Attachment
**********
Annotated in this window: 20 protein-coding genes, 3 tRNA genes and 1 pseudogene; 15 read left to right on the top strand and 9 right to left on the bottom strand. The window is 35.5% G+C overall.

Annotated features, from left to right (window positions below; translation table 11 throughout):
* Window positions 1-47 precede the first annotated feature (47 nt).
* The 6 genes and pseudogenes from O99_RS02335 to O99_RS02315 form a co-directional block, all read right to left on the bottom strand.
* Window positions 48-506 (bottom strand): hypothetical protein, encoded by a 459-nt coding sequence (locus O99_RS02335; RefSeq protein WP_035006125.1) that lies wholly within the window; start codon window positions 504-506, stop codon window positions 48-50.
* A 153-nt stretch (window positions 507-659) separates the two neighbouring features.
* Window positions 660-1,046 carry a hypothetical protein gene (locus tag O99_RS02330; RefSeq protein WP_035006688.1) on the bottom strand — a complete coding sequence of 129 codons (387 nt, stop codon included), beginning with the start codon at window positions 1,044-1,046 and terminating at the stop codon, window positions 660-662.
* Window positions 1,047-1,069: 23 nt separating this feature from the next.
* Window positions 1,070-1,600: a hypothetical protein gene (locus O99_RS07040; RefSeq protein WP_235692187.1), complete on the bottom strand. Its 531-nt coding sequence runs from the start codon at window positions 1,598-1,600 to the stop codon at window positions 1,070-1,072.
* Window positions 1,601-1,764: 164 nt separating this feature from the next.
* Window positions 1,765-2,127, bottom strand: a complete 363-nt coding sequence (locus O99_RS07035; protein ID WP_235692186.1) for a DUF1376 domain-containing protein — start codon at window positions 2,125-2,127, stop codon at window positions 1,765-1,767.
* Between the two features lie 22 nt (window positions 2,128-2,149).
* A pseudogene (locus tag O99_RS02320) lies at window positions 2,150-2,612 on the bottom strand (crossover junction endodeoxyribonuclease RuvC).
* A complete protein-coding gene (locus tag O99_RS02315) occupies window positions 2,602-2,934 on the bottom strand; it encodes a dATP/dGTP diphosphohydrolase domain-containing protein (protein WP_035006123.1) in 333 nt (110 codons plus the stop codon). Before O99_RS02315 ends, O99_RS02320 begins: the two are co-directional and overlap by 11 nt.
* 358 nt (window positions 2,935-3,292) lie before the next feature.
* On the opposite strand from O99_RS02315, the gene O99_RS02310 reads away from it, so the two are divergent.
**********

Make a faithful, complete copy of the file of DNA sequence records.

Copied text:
Annotated in this window: 20 protein-coding genes, 3 tRNA genes and 1 pseudogene; 15 read left to right on the top strand and 9 right to left on the bottom strand. The window is 35.5% G+C overall.

Annotated features, from left to right (window positions below; translation table 11 throughout):
* Window positions 1-47 precede the first annotated feature (47 nt).
* The 6 genes and pseudogenes from O99_RS02335 to O99_RS02315 form a co-directional block, all read right to left on the bottom strand.
* Window positions 48-506 (bottom strand): hypothetical protein, encoded by a 459-nt coding sequence (locus O99_RS02335; RefSeq protein WP_035006125.1) that lies wholly within the window; start codon window positions 504-506, stop codon window positions 48-50.
* A 153-nt stretch (window positions 507-659) separates the two neighbouring features.
* Window positions 660-1,046 carry a hypothetical protein gene (locus tag O99_RS02330; RefSeq protein WP_035006688.1) on the bottom strand — a complete coding sequence of 129 codons (387 nt, stop codon included), beginning with the start codon at window positions 1,044-1,046 and terminating at the stop codon, window positions 660-662.
* Window positions 1,047-1,069: 23 nt separating this feature from the next.
* Window positions 1,070-1,600: a hypothetical protein gene (locus O99_RS07040; RefSeq protein WP_235692187.1), complete on the bottom strand. Its 531-nt coding sequence runs from the start codon at window positions 1,598-1,600 to the stop codon at window positions 1,070-1,072.
* Window positions 1,601-1,764: 164 nt separating this feature from the next.
* Window positions 1,765-2,127, bottom strand: a complete 363-nt coding sequence (locus O99_RS07035; protein ID WP_235692186.1) for a DUF1376 domain-containing protein — start codon at window positions 2,125-2,127, stop codon at window positions 1,765-1,767.
* Between the two features lie 22 nt (window positions 2,128-2,149).
* A pseudogene (locus tag O99_RS02320) lies at window positions 2,150-2,612 on the bottom strand (crossover junction endodeoxyribonuclease RuvC).
* A complete protein-coding gene (locus tag O99_RS02315) occupies window positions 2,602-2,934 on the bottom strand; it encodes a dATP/dGTP diphosphohydrolase domain-containing protein (protein WP_035006123.1) in 333 nt (110 codons plus the stop codon). Before O99_RS02315 ends, O99_RS02320 begins: the two are co-directional and overlap by 11 nt.
* 358 nt (window positions 2,935-3,292) lie before the next feature.
* On the opposite strand from O99_RS02315, the gene O99_RS02310 reads away from it, so the two are divergent.